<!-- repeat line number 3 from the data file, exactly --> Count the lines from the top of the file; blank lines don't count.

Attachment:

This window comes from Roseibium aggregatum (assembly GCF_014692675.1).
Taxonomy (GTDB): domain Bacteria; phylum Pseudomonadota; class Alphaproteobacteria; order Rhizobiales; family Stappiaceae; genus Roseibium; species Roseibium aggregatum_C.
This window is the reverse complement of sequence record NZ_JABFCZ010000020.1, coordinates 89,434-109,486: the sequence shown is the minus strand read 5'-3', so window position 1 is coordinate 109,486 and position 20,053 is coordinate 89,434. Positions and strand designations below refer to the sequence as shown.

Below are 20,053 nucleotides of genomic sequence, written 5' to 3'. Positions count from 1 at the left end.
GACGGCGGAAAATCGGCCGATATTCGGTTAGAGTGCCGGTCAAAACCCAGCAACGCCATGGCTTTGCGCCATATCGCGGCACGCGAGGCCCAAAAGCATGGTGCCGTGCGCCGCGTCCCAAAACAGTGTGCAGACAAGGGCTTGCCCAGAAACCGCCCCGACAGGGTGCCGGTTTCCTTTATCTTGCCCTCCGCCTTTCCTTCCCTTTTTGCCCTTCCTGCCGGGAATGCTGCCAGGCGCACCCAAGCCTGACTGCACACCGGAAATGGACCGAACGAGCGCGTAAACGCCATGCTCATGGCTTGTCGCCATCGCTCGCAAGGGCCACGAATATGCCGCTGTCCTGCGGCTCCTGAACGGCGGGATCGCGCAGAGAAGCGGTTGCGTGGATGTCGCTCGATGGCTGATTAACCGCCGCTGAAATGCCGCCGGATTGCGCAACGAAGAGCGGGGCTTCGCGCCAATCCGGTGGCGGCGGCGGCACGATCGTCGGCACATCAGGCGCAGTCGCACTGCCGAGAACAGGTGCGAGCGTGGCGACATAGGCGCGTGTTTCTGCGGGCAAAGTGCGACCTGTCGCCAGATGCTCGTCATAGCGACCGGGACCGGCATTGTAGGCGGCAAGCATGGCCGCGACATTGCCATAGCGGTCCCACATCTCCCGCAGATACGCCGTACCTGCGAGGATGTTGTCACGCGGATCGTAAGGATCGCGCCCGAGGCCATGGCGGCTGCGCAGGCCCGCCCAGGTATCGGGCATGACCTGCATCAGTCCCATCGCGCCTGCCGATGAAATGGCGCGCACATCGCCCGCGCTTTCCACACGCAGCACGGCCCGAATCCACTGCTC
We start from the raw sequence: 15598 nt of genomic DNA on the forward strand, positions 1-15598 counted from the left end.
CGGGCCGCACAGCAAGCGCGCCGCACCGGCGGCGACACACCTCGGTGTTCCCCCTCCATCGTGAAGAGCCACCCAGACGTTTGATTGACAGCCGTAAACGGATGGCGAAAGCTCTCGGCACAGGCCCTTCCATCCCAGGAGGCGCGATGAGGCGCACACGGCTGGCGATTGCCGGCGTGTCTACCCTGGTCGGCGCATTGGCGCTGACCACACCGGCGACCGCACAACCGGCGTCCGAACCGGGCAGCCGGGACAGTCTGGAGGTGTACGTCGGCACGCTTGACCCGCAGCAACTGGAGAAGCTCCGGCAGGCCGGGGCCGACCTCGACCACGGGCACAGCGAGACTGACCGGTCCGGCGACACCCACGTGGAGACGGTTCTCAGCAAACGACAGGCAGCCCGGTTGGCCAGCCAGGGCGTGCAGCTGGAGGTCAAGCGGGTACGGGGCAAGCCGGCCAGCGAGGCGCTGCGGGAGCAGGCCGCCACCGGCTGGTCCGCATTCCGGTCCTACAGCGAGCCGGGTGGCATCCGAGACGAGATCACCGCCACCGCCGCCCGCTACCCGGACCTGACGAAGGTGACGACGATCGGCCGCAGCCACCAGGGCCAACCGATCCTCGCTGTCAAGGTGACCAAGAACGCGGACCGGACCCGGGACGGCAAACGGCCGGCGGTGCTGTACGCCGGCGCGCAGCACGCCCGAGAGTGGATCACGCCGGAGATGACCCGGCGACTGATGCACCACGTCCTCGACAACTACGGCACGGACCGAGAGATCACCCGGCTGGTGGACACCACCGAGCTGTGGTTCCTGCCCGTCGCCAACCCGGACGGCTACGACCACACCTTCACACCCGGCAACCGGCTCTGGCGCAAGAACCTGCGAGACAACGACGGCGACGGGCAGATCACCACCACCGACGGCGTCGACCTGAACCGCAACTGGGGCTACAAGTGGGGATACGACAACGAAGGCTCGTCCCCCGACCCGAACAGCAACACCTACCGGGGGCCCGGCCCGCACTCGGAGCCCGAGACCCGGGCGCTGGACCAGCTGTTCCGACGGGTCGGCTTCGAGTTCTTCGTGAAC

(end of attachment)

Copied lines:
This window is the reverse complement of sequence record NZ_JABFCZ010000020.1, coordinates 89,434-109,486: the sequence shown is the minus strand read 5'-3', so window position 1 is coordinate 109,486 and position 20,053 is coordinate 89,434. Positions and strand designations below refer to the sequence as shown.